Free exercise classes in 8 counties to help people with arthritis 

$1.2 million CDC grant funds WVU-led program

MORGANTOWN, W.Va. – Has a doctor or health professional told you that you have arthritis? You may be eligible for free exercise classes for people with arthritis who are not physically active. Classes are scheduled to start in March at 11 senior centers in eight West Virginia counties under a four-year $1.2 million grant to West Virginia University.

“Arthritis is the most common cause of disability in the United States, and West Virginia has the highest level of self-reported arthritis,” said Dina L. Jones, Ph.D., assistant professor in Orthopaedics and Physical Therapy at WVU. “One-third of West Virginia residents report no leisure-time physical activity. People who are physically inactive are more likely to have arthritis and chronic joint symptoms that limit their daily activities – and these are the people we are trying to reach.”

The grant was funded by the U.S. Centers for Disease Control and Prevention through the Association of American Medical Colleges. The funding allows Jones, who is also a physical therapist with fellowship training in rheumatology, to study the relationship between physical activity and arthritis.

“We were quite pleased to receive this grant from the federal government,” Jones said. “It has allowed us to conduct a scientific review of the literature on arthritis and exercise as well as a survey to determine how ready communities are in the eight counties to begin exercise programs.  We are now ready to begin the final phase of the study in which we will determine if the exercise classes improve arthritis symptoms and physical function in the participants.”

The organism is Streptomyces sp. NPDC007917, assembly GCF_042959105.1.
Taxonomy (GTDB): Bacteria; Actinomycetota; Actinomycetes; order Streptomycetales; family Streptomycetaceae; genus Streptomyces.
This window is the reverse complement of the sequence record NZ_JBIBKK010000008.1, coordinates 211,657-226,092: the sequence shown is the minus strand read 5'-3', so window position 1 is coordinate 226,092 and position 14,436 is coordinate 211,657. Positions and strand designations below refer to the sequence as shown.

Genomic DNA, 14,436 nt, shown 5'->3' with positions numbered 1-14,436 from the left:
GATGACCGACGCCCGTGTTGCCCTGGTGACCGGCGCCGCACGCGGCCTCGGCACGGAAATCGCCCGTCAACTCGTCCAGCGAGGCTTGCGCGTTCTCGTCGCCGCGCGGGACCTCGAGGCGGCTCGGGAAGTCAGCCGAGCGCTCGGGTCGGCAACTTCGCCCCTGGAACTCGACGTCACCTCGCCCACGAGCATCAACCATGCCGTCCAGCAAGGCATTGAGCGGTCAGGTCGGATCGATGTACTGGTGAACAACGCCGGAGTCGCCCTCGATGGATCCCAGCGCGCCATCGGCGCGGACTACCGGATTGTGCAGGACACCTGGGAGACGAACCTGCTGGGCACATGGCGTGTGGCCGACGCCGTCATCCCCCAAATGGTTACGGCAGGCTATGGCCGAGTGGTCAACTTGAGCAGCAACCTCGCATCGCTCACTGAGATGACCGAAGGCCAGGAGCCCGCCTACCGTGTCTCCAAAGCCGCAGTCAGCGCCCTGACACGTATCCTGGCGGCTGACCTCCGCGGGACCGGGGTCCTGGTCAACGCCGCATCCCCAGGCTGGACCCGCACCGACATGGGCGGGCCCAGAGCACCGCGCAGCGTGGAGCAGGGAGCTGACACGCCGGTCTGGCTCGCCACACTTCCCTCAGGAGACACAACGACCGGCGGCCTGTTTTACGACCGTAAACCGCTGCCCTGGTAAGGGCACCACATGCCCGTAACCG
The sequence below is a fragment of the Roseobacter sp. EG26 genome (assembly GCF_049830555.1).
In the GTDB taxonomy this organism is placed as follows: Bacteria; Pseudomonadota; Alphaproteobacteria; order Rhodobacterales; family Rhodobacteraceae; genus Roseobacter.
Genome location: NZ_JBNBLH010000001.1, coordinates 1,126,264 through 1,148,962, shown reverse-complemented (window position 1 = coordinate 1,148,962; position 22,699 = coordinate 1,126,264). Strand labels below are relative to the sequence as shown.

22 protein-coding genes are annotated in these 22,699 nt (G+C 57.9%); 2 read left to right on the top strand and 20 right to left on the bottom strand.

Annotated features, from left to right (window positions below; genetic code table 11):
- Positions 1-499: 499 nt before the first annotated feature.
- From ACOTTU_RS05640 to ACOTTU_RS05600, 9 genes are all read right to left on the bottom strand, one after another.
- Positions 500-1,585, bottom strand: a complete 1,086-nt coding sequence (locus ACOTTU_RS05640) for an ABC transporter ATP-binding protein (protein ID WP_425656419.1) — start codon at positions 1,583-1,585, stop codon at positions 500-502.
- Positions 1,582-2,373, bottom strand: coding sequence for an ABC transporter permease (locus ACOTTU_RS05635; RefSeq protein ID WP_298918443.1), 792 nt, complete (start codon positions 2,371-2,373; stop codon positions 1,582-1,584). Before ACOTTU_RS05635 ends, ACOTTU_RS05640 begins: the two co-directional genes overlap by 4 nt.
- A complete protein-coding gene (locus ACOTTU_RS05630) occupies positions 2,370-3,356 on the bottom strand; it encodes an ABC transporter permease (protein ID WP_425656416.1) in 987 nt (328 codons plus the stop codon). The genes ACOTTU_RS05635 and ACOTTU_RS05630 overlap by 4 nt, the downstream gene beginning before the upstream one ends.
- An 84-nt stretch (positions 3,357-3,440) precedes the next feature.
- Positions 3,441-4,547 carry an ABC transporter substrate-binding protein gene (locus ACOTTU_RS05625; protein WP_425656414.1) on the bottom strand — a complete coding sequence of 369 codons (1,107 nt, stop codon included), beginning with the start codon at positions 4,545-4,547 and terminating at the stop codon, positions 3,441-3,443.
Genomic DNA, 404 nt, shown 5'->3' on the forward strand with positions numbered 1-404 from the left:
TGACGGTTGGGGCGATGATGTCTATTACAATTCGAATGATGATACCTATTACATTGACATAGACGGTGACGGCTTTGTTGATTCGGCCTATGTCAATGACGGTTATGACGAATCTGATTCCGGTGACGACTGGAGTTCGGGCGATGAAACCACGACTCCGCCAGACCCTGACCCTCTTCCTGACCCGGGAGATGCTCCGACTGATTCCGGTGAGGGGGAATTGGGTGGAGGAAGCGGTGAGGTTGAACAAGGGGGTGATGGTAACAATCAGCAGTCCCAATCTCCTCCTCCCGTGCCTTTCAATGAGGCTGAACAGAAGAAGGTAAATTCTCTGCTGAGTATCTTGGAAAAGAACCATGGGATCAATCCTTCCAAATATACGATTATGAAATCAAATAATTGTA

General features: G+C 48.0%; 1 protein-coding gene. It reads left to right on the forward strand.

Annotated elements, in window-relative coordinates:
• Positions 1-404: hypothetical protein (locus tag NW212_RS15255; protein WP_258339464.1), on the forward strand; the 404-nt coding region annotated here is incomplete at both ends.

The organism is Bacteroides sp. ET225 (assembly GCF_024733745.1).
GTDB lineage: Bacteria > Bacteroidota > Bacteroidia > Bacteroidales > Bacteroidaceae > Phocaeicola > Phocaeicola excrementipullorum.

To offer the exercise classes, WVU is partnering with the state Bureau for Public Health and the Bureau of Senior Services.

The free hour-long classes will be held each Monday, Wednesday and Friday for 12 weeks. Each class is limited to 20 adults (ages 18 years and older) who have arthritis and are not physically active.

“The program focuses on flexibility, balance, low-impact aerobics and strength-training exercises – all the things health professionals say are needed to maintain health,” Jones said.

Agencies providing class sites are Calhoun County Committee on Aging, Harrison County Senior Citizens, Jackson County Commission on Aging, Kanawha Valley Senior Services, Marion County Senior Citizens, Aging and Family Services of Mineral County, Senior Monongalians and Roane County Committee on Aging. Other collaborators are the Maryland and Ohio River Valley Chapters of the Arthritis Foundation.

The program, called EnhanceFitness™, is based on research and offered at more than 277 sites around the country.

Interested people who live near one of the sites can contact the WVU Department of Orthopaedics at 866-913-HARE (4273) toll-free or 304-293-0742 to see if they qualify to join the HARE study. HARE is an acronym for Help ARthritis with Exercise.

Because this is a research study, those who qualify will be tested briefly on their basic physical abilities. They also will be expected to complete questionnaires and telephone interviews at three times – the beginning of classes, the end of classes and three months after classes end. Participants may need a note from their doctor saying that they are able to join the program.

Jones said if the exercise program proves beneficial, she and her counterparts in the state agencies might seek funding to expand the program to as many counties as possible so more West Virginians could benefit.

For information on the WVU Department of Orthopaedics see http://www.hsc.wvu.edu/som/ortho/.

For information on the WVU Division of Physical Therapy see



For more information:
Andrea Brunais, HSC News Service, 304-293-7087
ab: 1-8-09

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